Twitter Knowingly Distributed Plaintiff’s Abuse Videos and Refused to Remove Them
Washington, DC (January 20, 2021) – The National Center on Sexual Exploitation Law Center (NCOSE), The Haba Law Firm, and The Matiasic Firm have jointly filed a federal lawsuit against Twitter on behalf of a minor who was trafficked on the social media platform that boasts over 330 million users.
The plaintiff, John Doe, a minor, was harmed by Twitter’s distribution of material depicting his sexual abuse, and by Twitter’s knowing refusal to remove the images of his sexual abuse (child pornography) when notified by the plaintiff and the plaintiff’s parents. The case, John Doe v. Twitter, was filed in the United States District Court for the Northern District of California.
At age 16, Plaintiff John Doe was horrified to find out sexually graphic videos of himself—made at age 13 under duress by sex traffickers—had been posted to Twitter. Both John Doe and his mother, Jane Doe, contacted the authorities and Twitter. Using Twitter’s reporting system, which according to its policies is designed to catch and stop illegal material like child sexual abuse material (CSAM) from being distributed, the Doe family verified that John Doe was a minor and the videos needed to be taken down immediately.
“As John Doe’s situation makes clear, Twitter is not committed to removing child sex abuse material from its platform. Even worse, Twitter contributes to and profits from the sexual exploitation of countless individuals because of its harmful practices and platform design,” said Peter Gentala, senior legal counsel for the National Center on Sexual Exploitation Law Center. “Despite its public expressions to the contrary, Twitter is swarming with uploaded child pornography and Twitter management does little or nothing to prevent it.”
Instead of the videos being removed, Twitter did nothing, even reporting back to John Doe that the video in question did not in fact violate any of their policies. This lack of care and proper attention resulted in the CSAM of John Doe accumulating over 167,000 views before direct involvement from a law enforcement officer caused Twitter to remove the child pornography material. John Doe is now suing Twitter for its involvement in and profiting from his sexual exploitation, which violates the Trafficking Victims Protection Reauthorization Act and various other protections afforded by law.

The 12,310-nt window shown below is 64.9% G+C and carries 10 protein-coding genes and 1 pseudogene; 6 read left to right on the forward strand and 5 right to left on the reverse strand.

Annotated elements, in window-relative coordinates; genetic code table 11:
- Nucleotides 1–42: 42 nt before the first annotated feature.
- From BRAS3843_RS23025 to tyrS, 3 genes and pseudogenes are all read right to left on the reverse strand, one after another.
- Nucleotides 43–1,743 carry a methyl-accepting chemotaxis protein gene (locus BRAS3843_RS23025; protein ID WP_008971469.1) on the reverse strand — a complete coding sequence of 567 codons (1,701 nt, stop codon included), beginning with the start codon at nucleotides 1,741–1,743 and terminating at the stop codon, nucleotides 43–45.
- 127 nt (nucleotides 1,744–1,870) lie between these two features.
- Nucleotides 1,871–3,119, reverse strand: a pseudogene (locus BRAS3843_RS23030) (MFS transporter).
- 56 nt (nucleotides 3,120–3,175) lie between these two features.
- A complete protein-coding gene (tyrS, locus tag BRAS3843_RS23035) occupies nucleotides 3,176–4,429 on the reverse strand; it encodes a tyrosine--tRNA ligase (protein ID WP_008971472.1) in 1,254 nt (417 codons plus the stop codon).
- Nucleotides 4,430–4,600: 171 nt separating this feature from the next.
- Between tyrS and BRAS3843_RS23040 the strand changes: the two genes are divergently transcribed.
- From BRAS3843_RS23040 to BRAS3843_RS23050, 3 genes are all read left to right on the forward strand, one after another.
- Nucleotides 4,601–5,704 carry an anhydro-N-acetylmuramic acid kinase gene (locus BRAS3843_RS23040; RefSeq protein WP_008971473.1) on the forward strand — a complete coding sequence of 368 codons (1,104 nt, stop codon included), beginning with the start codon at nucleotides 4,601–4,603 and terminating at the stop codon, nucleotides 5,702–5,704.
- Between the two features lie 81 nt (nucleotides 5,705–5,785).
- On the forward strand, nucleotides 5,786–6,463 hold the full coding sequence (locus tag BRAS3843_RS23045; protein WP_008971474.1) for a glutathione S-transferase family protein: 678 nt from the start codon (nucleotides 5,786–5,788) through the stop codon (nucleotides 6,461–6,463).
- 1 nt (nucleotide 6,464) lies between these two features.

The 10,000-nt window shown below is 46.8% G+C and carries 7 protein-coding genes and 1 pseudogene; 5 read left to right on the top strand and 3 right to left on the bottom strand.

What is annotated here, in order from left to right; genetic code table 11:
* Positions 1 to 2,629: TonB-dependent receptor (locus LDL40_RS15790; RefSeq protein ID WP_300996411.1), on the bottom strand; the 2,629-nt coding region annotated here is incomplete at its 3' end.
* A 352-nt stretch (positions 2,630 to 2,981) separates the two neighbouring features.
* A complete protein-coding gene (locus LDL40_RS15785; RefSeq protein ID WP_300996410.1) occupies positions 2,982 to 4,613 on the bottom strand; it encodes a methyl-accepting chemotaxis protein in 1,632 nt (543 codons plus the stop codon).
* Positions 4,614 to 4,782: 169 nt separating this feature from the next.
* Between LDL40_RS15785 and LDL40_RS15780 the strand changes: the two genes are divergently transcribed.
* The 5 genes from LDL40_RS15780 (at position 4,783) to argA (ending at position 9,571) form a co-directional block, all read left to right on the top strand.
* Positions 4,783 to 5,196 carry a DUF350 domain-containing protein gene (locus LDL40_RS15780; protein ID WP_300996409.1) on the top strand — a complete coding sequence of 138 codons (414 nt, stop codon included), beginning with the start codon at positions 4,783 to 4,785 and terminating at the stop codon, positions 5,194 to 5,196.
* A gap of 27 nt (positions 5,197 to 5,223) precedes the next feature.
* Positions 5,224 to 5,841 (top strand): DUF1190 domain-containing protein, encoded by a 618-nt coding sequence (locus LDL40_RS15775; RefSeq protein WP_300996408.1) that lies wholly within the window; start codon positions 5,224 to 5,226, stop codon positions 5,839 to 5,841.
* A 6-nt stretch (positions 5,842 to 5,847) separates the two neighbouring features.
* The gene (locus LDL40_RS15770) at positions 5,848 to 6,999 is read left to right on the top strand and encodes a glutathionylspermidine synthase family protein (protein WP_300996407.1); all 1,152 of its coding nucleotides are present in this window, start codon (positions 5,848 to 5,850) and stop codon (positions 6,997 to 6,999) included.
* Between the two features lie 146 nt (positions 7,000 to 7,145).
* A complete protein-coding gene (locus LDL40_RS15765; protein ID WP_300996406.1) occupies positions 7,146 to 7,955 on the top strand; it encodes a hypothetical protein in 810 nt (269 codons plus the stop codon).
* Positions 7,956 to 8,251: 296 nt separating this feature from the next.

“All of these views could have been prevented by Twitter, but it inexplicably refused to remove Doe’s videos despite clear proof that he is a minor. No child or parent should have to endure this egregious violation of their rights by a technology company,” said Lisa Haba, partner at The Haba Law Firm.
“Twitter clearly needs to properly address the egregious issues of exploitation and abuse happening throughout its platform. We hope that John Doe receives some measure of justice and that this lawsuit will pave the way for other survivors to seek justice,” Gentala said.
The National Center on Sexual Exploitation Law Center offers survivors of pornography-related abuse a way to seek justice. More information can be found at: https://sexualexploitationlawsuits.com/.
About National Center on Sexual Exploitation (NCOSE)
Founded in 1962, the National Center on Sexual Exploitation (NCOSE) is the leading national non-partisan organization exposing the links between all forms of sexual exploitation such as child sexual abuse, prostitution, sex trafficking and the public health harms of pornography.
About The Haba Law Firm, P.A.
The Haba Law Firm is an upscale boutique law firm in Greater Orlando area of Florida, that provides excellence in civil litigation on behalf of human trafficking and sexual abuse survivors. Haba Law prides itself on its aggressive and effective representation, honesty, and trauma-informed, victim centered advocacy. The unparalleled knowledge and experience with human trafficking and sexual abuse has resulted in partner Lisa Haba receiving numerous awards and recognitions for her work with survivors of human trafficking and sexual abuse.